The collective consciousness, sometimes known as the "objective psyche," refers to the notion that a portion of the most subconscious mind is inherited genetically rather than being formed by individual experience. Carl Jung, a psychoanalyst, first described this idea. The collective unconscious is something that all people share, in accordance with Jung's beliefs. In addition, according to Jung, the collective unconscious is the source of a number of ingrained instincts and ideas, including spirituality, sexuality, and survival instincts.
According to Jung, the universality and resemblance of all religions indicated that they were all a product of the collective unconscious. Deep-seated spiritual ideas are thus partially explained by the genetically acquired unconsciously. Similar explanations for morals, ethics, and ideas of justice or right and wrong might be made, with the collective unconscious sharing some of the blame.
In order to explain how fears and social phobias might appear in both children and adults for no apparent reason, Jung employed his theory of the collective unconscious. Fear of the dark, loud noises, bridges, or blood might all have genetic roots in this collective unconscious. In support of this, research suggests that some kids are afraid of the dark not because of a bad nighttime experience, but rather because the amygdala, the area of the brain responsible for processing emotions, is activated excessively by the darkness, leading to the development of an innate or unprovoked fear.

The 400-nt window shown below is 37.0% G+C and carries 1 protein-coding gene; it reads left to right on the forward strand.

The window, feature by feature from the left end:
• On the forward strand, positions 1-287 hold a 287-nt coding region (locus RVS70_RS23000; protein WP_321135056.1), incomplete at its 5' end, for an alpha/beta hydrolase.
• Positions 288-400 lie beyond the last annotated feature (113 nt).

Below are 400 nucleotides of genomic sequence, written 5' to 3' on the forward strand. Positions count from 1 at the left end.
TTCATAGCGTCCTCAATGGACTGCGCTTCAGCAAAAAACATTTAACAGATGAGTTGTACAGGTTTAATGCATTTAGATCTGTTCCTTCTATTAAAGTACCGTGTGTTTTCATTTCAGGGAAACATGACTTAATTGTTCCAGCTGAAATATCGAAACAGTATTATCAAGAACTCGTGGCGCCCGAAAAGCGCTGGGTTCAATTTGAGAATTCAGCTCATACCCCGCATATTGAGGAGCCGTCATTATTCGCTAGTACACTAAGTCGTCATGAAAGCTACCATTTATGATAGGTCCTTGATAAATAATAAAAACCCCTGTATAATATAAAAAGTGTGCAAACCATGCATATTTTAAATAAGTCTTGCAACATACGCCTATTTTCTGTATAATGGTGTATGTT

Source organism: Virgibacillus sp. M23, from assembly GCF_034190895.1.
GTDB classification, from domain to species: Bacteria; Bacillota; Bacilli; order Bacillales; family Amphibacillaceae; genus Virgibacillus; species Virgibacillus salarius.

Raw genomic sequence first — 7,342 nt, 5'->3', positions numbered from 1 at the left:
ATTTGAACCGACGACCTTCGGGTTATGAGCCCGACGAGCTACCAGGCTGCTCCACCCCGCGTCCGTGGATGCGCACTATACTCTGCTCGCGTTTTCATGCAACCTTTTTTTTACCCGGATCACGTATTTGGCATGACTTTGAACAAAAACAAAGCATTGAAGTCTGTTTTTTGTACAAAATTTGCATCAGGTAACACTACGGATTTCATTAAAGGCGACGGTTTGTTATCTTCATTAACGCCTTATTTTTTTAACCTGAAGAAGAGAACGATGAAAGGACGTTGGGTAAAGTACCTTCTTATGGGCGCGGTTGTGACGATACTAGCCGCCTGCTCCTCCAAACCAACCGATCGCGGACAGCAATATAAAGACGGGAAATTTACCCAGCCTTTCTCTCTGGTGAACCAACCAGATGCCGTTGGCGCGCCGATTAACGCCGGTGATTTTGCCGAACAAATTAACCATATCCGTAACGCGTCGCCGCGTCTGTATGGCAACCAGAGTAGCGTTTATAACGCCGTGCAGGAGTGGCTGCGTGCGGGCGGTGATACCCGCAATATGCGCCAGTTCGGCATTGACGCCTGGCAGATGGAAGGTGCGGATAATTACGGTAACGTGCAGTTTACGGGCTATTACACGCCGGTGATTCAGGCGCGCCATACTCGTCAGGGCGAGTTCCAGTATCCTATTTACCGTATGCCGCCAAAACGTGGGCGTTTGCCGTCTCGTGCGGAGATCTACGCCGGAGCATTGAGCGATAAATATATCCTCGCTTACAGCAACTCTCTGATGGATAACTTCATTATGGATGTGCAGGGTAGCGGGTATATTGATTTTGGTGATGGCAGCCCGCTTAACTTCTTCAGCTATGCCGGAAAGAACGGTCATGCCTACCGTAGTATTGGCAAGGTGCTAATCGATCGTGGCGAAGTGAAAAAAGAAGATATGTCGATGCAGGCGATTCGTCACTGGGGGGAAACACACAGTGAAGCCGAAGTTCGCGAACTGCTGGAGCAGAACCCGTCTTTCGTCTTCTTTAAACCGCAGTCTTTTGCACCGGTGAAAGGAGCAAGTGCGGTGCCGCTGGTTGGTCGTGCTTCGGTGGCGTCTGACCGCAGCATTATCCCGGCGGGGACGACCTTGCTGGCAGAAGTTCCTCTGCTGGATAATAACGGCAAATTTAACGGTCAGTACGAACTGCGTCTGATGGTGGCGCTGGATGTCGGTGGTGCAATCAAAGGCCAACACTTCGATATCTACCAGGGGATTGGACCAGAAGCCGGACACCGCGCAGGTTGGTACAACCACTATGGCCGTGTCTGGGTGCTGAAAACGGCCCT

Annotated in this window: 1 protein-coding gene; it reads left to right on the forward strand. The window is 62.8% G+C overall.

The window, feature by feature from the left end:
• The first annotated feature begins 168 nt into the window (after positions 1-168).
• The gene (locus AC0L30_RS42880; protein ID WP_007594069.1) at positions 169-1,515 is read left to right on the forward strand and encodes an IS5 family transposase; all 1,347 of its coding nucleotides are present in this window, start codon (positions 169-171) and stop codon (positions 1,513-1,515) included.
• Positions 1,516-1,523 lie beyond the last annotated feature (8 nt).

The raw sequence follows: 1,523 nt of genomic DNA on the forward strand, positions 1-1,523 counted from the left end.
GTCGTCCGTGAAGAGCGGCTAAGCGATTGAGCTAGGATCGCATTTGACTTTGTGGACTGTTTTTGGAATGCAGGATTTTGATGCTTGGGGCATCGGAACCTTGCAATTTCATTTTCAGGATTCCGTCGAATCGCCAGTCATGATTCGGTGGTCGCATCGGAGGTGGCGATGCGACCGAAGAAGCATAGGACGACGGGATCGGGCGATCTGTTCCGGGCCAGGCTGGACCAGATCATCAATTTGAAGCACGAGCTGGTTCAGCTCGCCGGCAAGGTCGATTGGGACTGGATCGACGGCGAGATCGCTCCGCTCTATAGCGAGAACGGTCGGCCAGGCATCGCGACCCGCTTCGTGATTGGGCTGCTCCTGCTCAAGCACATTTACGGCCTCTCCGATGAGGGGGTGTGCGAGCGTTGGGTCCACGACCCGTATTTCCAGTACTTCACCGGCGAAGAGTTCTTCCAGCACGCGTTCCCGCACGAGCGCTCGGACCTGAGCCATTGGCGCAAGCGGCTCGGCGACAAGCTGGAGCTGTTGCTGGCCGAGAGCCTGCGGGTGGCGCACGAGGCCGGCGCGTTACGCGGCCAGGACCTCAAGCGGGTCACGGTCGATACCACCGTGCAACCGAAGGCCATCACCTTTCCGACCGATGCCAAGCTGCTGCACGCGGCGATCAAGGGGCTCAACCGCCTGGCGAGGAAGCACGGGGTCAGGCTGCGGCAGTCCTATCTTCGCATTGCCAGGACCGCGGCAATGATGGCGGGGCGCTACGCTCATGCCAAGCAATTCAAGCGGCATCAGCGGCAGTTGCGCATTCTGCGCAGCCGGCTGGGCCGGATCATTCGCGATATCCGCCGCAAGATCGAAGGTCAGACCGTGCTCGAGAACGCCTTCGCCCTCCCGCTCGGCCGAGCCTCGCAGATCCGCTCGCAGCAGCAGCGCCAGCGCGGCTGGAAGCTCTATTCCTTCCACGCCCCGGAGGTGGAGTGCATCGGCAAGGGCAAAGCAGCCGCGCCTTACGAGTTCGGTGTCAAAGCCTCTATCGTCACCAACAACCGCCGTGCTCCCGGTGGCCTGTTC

The collective unconscious was supposed to be largely accessible through dreams. Jung thought that certain symbols in dreams are universal because of the archetypes they represent. In other words, different people associate similar meanings with the same symbols. Jung also held that dreams are extremely personal and that interpreting dreams needs understanding a lot about the specific dreamer. Contrarily, Freud frequently asserted that particular symbols stand in for particular unconscious ideas. Jung believed that dreams do more than merely express suppressed desires; they also make up for areas of the psyche that are underdeveloped in our waking lives. This has made it possible to use dream analysis as a tool for psychological condition research, phobia therapy, and diagnosis.
A WORD FROM SOCIALLY SOULED
Historically, there has been some discussion about whether a literal or symbolic interpretation of the collective unconscious is necessary. Literal interpretations of the collective unconscious are regarded as pseudoscientific theories in scientific communities. This is due to the fact that it is challenging to establish through science whether mythological imagery and other cultural symbols are inherited and present at birth. On the other hand, the idea that all people have similar behavioral tendencies lends support to a symbolic interpretation of the collective unconscious.